Cricket SA (CSA) and the SA Cricketers’ Association (Saca) are yet to finalise the terms of the Memorandum of Understanding (MOU), which includes the contracting of national and franchise players and specifically the image rights of players for marketing material.
Although CSA have indicated in a statement this week their "willingness to extend the existing contracts for a further period with the intention of having the new agreement in place by July this year in the event of negotiations concerning the new MOU not being completed by April 30”, Saca responded through their CEO Tony Irish that “we do not understand why such a long further delay may be necessary”.
Irish commented further that the urgency for reaching a consensus was because there needs to be “a greater degree of certainty and security for players going forward. Our players deserve that”.
The current situation is certainly not conducive for a healthy player working environment, especially after the Global T20 League was also postponed last year.
Although CSA were compelled to compensate the players close to R65-million due to existing GLT20 contracts, Saca still believe the uncertainty “comes at a time when South African cricket needs to do whatever it can to retain its players in the face of competing opportunities afforded to players in the emerging T20 leagues market and also in the UK”.
With this in mind, Dien, who was on the MOU task force set by up CSA, has worked on an “interim agreement” with the Cobras players.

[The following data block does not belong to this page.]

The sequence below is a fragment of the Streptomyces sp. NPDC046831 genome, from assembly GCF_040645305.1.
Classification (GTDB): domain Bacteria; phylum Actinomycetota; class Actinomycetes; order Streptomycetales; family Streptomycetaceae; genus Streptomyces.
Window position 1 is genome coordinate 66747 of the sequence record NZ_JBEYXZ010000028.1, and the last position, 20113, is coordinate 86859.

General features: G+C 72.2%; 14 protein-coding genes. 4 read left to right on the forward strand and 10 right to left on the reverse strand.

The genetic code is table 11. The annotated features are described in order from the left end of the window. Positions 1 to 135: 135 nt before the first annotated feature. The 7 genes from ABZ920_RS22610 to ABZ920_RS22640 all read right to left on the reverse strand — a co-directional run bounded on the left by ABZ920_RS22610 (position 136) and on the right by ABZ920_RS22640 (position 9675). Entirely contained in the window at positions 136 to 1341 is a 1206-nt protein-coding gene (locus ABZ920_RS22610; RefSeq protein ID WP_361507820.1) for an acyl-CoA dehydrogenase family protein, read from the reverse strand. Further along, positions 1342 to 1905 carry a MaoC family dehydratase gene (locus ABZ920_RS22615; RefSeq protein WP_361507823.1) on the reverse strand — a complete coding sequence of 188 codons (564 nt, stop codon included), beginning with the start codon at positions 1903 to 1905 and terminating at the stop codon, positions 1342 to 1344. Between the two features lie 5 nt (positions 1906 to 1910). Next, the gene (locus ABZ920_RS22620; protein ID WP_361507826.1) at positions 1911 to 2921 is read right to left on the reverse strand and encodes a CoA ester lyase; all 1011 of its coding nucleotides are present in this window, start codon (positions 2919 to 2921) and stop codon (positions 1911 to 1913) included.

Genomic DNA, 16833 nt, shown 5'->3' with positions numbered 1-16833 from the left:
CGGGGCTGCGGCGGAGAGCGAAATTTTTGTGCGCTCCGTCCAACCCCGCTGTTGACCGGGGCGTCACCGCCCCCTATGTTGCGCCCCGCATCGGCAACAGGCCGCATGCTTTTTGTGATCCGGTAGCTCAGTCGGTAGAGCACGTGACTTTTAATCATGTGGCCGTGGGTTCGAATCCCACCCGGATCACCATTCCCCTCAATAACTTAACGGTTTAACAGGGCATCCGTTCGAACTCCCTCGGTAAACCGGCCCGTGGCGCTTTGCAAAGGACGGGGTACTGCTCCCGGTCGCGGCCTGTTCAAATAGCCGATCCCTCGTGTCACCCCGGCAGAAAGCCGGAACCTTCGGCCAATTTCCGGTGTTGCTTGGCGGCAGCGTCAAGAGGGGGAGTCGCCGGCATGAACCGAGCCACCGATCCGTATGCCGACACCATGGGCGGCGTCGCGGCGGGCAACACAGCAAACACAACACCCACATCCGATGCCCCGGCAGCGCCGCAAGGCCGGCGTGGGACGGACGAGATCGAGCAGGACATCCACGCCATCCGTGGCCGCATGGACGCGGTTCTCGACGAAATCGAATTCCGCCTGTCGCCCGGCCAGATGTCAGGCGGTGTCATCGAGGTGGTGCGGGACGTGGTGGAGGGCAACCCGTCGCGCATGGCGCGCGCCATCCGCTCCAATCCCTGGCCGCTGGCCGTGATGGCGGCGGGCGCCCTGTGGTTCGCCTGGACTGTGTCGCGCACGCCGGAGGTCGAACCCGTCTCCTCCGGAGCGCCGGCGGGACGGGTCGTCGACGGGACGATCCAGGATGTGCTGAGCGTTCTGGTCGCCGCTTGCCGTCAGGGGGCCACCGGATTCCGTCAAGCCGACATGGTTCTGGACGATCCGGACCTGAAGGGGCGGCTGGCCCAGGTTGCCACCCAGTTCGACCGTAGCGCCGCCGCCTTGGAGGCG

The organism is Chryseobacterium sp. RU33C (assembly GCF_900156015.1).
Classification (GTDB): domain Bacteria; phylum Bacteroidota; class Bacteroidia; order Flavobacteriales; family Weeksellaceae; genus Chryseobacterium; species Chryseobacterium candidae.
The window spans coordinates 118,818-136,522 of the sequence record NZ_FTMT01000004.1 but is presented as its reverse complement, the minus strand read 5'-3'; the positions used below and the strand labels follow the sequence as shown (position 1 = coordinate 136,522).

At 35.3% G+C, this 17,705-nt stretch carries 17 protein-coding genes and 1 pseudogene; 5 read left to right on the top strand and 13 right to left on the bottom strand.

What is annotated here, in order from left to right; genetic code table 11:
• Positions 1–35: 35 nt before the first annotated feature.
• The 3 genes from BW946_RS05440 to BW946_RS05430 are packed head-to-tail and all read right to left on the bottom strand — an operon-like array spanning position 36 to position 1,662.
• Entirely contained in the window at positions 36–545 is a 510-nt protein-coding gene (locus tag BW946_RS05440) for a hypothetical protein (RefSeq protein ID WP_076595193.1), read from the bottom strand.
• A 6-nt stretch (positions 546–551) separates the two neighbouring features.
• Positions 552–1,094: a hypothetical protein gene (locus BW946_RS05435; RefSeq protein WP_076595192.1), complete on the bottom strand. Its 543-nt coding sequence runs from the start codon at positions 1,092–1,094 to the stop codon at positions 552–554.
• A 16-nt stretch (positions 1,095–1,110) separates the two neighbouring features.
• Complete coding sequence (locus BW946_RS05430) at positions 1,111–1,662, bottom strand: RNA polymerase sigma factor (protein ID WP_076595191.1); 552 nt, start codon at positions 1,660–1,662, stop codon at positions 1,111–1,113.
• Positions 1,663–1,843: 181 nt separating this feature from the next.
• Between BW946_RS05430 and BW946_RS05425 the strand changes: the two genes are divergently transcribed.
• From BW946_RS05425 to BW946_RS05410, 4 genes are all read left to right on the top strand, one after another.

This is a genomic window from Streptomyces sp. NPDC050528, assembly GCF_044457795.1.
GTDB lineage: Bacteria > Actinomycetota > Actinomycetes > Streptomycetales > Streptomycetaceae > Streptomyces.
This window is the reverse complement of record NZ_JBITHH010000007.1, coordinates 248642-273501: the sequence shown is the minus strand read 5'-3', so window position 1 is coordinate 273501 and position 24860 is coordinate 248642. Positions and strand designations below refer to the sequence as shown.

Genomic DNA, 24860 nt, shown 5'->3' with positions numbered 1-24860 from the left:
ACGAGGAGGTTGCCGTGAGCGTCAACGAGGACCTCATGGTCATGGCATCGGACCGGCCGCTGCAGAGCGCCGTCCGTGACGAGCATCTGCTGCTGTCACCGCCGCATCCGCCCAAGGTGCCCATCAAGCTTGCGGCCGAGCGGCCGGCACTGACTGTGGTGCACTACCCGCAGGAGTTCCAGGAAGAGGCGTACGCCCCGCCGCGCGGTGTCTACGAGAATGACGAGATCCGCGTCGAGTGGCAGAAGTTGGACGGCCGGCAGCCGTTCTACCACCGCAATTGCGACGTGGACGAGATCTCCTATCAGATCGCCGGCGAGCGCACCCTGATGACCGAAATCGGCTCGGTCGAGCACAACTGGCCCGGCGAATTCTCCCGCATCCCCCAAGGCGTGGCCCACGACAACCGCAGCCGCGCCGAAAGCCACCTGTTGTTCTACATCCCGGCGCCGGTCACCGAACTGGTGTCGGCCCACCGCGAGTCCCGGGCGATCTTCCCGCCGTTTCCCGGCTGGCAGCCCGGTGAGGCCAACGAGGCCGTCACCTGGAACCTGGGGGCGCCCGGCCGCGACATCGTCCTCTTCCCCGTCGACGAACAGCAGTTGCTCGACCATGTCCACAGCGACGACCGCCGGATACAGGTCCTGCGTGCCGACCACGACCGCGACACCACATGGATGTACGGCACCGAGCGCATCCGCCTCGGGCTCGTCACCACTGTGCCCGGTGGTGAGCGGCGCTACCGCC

“The MOU has not been finalised as yet, but we are going ahead with an interim agreement with our players.
“At this point, we have offered players a contract and close to six or seven have already signed,” Dien told Independent Media.
“Along with Ashwell (Prince, Cape Cobras coach), we are working through a process of getting the rest of the team to sign. Primarily we have the same squad as last year, with just a couple of new additions. We are working on something to get them signed up too.”
South Africa’s six franchise teams traditionally receive a “player pool” grant from CSA to contract their squads. Although this money has not yet been received, Dien is confident a consensus surrounding the MOU will be reached soon.
“We are working on a six per cent increase and offering contracts based upon that. We have informed Saca of our workings and they have indicated that we can go ahead,” he explained.
“If there are slight adjustments to be made once everything is sorted, we will do so, but we cannot allow our players to be out of pocket.”
Player Associations and cricket governing bodies across the world have been at loggerheads recently, with the most high-profile dispute happening in Australia last year.
The Australian Cricketers Association (ACA) and Cricket Australia (CA) were in negotiations for 10 months over their new MOU, with neither party having budged by the time the deadline arose for the new agreement to be in place.
The situation had dire consequences when the Australia A team, which included internationals like Usman Khawaja, Travis Head and Glenn Maxwell, withdrew from their tour to South Africa last July.
Although there were reports that Australia’s federal sports minister Greg Hunt was prepared to intervene should the two parties not move beyond their standoff, an agreement was finally reached when CA relented and kept in place the existing revenue-sharing MOU model.